Managers: it’s our job to keep our pretreatment operators safe in the wash bay. The good news is that doing so is not hard. We simply have to provide the operators with appropriate personal protective equipment (PPE), and then make sure they wear it.
Pretreatment may require more PPE than any other role in the powder coating shop, but don’t let that intimidate you. Follow these rules to keep your people safe.
Keep the operator dry
What would you wear if you were facing the prospect of spending eight hours a day in the rain? You’d probably start with rubber boots, rain pants, and a rain jacket with a hood. Faced with the prospect of a long day in wet elements, you’d do everything you could to keep your skin and clothes dry. Your pretreatment operator needs that, too. Pretreatment PPE should be waterproof.
Respect the chemicals
Pretreatment chemicals may be highly diluted, but long-term exposure is still a hazard. Keep chemicals (and any associated vapors) off your operator’s body at all costs. At minimum, I recommend chemical-resistant gloves, a respirator with appropriate cartridges for the chemicals you’re using, and a face shield. For added protection, consider safety glasses under the face shield, and over-ear protection to keep chemical out of the operator’s ear canals.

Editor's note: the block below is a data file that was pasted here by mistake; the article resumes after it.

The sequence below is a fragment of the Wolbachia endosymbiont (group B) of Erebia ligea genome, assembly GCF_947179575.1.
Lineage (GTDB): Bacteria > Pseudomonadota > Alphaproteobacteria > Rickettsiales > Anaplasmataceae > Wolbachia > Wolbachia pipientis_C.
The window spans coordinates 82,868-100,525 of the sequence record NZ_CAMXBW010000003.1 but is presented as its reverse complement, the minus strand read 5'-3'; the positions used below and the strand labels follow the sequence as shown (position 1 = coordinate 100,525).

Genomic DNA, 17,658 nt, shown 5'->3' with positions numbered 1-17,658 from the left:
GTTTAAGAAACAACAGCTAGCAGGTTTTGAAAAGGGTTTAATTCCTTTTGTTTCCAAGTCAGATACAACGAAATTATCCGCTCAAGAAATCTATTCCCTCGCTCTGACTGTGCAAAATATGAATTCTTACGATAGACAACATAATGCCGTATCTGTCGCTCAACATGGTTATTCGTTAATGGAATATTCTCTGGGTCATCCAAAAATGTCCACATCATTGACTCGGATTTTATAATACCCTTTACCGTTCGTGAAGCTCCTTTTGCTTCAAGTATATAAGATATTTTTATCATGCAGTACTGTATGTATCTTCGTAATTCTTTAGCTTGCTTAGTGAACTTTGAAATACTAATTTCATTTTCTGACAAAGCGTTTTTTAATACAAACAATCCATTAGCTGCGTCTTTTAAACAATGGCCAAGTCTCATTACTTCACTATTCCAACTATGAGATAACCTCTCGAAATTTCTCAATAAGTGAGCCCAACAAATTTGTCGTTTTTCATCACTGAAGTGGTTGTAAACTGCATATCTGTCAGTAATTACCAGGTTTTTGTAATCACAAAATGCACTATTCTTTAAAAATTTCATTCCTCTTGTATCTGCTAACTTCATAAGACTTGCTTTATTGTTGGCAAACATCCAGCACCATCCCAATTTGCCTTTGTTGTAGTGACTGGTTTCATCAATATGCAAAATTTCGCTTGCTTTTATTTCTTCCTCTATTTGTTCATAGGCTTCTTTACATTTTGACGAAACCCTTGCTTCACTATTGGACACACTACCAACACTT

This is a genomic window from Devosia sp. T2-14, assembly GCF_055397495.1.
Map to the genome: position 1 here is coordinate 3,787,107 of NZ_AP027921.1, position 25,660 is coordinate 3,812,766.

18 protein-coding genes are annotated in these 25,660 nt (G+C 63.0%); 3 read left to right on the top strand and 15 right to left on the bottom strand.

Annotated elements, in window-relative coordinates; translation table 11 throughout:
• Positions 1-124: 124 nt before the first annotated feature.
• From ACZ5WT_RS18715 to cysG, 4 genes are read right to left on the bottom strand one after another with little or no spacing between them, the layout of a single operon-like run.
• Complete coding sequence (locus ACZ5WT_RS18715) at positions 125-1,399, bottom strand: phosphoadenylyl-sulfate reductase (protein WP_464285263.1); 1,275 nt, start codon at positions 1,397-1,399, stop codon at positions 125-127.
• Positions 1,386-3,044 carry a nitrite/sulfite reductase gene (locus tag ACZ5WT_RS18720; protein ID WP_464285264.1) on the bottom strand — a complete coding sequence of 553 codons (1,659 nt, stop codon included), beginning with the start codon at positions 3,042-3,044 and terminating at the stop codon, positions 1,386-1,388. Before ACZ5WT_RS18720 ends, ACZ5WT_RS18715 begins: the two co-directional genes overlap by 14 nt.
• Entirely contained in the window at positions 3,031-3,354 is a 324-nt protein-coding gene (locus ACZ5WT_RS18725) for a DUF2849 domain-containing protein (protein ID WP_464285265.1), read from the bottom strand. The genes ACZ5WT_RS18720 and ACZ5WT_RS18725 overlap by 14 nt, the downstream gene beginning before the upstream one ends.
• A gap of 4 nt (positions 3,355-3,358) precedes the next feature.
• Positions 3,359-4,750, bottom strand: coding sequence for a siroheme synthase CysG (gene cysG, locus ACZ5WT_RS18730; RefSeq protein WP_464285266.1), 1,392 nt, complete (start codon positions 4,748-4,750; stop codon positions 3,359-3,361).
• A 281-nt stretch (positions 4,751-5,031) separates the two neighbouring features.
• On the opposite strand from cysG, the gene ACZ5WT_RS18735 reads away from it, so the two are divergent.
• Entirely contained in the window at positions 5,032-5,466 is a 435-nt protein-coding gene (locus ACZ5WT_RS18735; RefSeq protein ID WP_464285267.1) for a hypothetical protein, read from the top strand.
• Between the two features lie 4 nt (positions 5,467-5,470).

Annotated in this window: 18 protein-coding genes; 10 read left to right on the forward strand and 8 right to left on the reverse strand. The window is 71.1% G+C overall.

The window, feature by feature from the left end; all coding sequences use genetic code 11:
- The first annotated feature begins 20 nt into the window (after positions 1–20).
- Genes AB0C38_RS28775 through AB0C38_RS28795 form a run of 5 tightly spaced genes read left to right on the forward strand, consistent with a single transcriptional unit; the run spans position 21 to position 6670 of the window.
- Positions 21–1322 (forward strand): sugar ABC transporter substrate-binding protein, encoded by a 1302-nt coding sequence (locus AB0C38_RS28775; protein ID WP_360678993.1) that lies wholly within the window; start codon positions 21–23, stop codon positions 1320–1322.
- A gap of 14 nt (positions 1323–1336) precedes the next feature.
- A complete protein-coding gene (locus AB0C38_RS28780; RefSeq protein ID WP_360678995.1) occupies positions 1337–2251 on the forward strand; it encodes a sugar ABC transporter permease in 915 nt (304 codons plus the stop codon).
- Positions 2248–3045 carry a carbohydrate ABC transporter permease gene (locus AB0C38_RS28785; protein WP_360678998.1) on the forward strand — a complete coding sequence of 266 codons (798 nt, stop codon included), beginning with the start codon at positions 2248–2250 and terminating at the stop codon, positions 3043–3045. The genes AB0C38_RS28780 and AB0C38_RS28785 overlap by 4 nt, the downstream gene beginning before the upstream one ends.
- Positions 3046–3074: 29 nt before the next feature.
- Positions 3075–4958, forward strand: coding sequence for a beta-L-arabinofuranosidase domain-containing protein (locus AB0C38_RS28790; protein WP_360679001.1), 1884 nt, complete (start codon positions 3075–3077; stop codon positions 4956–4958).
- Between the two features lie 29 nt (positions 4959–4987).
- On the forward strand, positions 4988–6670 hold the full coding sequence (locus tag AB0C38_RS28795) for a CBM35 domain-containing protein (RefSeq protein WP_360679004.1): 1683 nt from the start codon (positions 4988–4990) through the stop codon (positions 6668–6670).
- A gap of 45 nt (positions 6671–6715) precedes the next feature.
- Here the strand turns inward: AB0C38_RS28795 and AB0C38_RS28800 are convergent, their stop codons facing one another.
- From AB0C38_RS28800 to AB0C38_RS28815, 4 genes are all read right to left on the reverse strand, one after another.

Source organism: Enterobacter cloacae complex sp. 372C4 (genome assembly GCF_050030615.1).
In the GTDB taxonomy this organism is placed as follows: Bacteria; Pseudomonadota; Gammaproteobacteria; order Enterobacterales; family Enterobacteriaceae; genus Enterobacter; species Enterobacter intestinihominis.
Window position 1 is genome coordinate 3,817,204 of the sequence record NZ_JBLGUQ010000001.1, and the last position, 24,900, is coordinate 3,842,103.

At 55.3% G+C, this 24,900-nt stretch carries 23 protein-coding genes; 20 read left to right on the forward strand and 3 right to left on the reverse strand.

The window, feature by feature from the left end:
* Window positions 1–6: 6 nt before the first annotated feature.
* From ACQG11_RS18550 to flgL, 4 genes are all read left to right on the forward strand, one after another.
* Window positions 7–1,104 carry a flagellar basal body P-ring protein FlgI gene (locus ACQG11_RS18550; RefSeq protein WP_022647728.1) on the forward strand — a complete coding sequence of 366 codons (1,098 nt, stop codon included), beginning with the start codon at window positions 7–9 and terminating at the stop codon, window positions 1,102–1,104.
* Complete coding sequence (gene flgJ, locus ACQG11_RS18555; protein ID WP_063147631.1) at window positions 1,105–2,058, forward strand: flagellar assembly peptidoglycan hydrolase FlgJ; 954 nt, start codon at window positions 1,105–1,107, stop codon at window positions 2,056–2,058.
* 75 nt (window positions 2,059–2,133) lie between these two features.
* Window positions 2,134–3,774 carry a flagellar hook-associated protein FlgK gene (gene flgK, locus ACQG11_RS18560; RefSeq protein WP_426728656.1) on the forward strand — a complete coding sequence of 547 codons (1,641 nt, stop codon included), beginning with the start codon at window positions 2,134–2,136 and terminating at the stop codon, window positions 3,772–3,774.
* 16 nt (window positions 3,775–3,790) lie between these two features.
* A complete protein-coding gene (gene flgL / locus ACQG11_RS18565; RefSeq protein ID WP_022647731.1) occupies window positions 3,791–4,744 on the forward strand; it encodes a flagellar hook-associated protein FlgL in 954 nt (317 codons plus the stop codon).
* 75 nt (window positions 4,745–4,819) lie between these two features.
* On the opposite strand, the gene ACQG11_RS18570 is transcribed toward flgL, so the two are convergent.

Invest in quality PPE
While a garbage bag could theoretically keep someone mostly dry in the rain, that won’t cut it in the wash bay. Your operator needs to be able to move around freely without fear of ripping their PPE. Make sure their rain gear is high quality and the right size, so as not to limit their mobility.
Maintain the PPE
I replace my pretreatment operator’s rain gear several times a year. I’ve provided him with a locker for his respirator. I make sure he cleans his respirator (and changes the cartridges) on a regular basis. As his manager, it’s my job to ensure that he has everything he needs to stay safe; if I notice that he’s not using these resources, I will talk to him about it. His safety is our shared responsibility.
While pretreatment requires more PPE than powder coating, it’s not a complicated undertaking. If your operator’s body and clothing is dry at the end of the day, you’re doing something right. Learn more here.